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The Diary Of A Successful Man
by [?]

1st October, 188– Hotel du Lys, Bruges.

After all, few places appeal to my imagination more potently than this autumnal old city–the most mediaeval town in Europe. I am glad that I have come back here at last. It is melancholy indeed, but then at my age one’s pleasures are chiefly melancholy. One is essentially of the autumn, and it is always autumn at Bruges. I thought I had been given back my youth when I awoke this morning and heard the Carillon, chiming out, as it has done, no doubt, intermittently, since I heard it last–twenty years ago. Yes, for a moment, I thought I was young again–only for a moment. When I went out into the streets and resumed acquaintance with all my old haunts, the illusion had gone. I strolled into Saint Sauveur’s, wandered a while through its dim, dusky aisles, and then sat down near the high altar, where the air was heaviest with stale incense, and indulged in retrospect. I was there for more than an hour. I doubt whether it was quite wise. At my time of life one had best keep out of cathedrals; they are vault-like places, pregnant with rheumatism–at best they are full of ghosts. And a good many revenants visited me during that hour of meditation. Afterwards I paid a visit to the Memlings in the Hopital. Nothing has altered very much; even the women, with their placid, ugly Flemish faces, sitting eternally in their doorways with the eternal lace-pillow, might be the same women. In the afternoon I went to the Beguinage, and sat there long in the shadow of a tree, which must have grown up since my time, I think. I sat there too long, I fear, until the dusk and the chill drove me home to dinner. On the whole perhaps it was a mistake to come back. The sameness of this terribly constant old city seems to intensify the change that has come to oneself. Perhaps if I had come back with Lorimer I should have noticed it less. For, after all, the years have been kind to me, on the whole; they have given me most things which I set my heart upon, and if they had not broken a most perfect friendship, I would forgive them the rest. I sometimes feel, however, that one sacrifices too much to one’s success. To slave twenty years at the Indian bar has its drawbacks, even when it does leave one at fifty, prosperous a mourir d’ennui. Yes, I must admit that I am prosperous, disgustingly prosperous, and–my wife is dead, and Lorimer–Lorimer has altogether passed out of my life. Ah, it is a mistake to keep a journal–a mistake.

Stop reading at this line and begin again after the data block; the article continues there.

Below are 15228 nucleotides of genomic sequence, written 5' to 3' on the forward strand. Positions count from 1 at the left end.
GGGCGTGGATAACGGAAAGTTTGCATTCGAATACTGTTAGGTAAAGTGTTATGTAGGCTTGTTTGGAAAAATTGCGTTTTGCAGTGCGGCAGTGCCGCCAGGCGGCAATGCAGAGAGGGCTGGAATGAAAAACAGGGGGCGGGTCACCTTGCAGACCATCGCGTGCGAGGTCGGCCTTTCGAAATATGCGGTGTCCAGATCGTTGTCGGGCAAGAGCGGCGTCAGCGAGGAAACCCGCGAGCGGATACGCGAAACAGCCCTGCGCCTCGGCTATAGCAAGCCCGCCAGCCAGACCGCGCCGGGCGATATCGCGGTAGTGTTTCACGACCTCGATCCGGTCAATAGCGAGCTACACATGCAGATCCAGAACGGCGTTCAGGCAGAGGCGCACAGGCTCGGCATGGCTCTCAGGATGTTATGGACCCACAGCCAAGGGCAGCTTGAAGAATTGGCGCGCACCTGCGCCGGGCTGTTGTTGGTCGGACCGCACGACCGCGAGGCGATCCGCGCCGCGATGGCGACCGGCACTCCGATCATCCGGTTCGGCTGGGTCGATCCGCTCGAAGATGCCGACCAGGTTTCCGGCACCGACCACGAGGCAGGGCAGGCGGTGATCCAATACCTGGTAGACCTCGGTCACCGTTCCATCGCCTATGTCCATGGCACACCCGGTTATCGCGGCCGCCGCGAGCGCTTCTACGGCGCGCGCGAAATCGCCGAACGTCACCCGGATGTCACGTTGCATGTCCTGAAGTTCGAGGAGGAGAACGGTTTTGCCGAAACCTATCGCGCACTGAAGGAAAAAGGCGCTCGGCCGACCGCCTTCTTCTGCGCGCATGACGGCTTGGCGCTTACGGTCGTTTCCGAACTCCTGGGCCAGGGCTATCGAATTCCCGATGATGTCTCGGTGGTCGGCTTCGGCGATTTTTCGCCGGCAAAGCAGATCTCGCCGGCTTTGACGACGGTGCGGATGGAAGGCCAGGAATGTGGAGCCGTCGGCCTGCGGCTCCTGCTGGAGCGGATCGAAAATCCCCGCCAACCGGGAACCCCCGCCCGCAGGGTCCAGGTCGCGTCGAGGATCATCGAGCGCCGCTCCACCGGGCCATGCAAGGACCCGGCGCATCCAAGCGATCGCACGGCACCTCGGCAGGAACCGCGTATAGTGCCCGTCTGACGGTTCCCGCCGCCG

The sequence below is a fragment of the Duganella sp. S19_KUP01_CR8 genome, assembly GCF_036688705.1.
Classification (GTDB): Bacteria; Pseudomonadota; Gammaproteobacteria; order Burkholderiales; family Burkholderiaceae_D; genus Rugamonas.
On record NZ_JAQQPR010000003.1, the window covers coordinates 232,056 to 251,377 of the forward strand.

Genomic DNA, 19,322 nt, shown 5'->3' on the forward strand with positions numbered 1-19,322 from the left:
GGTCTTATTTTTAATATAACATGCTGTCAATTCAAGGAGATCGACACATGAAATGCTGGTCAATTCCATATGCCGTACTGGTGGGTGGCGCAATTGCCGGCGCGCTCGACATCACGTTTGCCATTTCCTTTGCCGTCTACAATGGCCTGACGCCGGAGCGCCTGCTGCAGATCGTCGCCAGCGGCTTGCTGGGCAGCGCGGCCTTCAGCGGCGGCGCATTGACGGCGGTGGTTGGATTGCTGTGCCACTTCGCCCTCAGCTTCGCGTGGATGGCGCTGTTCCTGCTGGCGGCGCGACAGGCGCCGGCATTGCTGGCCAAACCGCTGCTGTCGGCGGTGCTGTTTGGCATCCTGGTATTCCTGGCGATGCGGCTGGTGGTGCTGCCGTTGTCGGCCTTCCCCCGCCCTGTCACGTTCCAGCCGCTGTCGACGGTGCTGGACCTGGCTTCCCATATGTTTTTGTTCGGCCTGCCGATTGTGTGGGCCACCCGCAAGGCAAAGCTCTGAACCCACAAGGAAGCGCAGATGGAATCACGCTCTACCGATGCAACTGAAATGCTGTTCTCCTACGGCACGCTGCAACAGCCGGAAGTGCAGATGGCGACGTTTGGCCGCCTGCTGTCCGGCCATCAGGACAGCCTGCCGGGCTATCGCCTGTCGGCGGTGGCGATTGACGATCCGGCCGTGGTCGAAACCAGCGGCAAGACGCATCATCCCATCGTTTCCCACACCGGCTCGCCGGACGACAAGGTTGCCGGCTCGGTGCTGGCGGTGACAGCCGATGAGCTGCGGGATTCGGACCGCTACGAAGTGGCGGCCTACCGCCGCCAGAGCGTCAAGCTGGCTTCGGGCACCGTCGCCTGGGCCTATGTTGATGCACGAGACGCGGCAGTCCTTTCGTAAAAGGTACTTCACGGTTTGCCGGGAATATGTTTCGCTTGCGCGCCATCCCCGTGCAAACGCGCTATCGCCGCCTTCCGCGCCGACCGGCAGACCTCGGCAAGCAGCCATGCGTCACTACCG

3rd October.

I vowed yesterday that I would pack my portmanteau and move on to Brussels, but to-day finds me still at Bruges. The charm of the old Flemish city grows on me. To-day I carried my peregrinations further a-field. I wandered about the Quais and stood on the old bridge where one obtains such a perfect glimpse, through a trellis of chestnuts, of the red roof and spires of Notre Dame. But the particular locality matters nothing; every nook and corner of Bruges teems with reminiscences. And how fresh they are! At Bombay I had not time to remember or to regret; but to-day the whole dead and forgotten story rises up like a ghost to haunt me. At times, moreover, I have a curious, fantastic feeling, that some day or other, in some mildewing church, I shall come face to face with Lorimer. He was older than I, he must be greatly altered, but I should know him. It is strange how intensely I desire to meet him. I suppose it is chiefly curiosity. I should like to feel sure of him, to explain his silence. He cannot be dead. I am told that he had pictures in this last Academy–and yet, never to have written–never once, through all these years. I suppose there are few friendships which can stand the test of correspondence. Still it is inexplicable, it is not like Lorimer. He could not have harboured a grudge against me–for what? A boyish infatuation for a woman who adored him, and whom he adored. The idea is preposterous, they must have laughed over my folly often, of winter evenings by their fireside. For they married, they must have married, they were made for each other and they knew it. Was their marriage happy I wonder? Was it as successful as mine, though perhaps a little less commonplace? It is strange, though, that I never heard of it, that he never wrote to me once, not through all those years.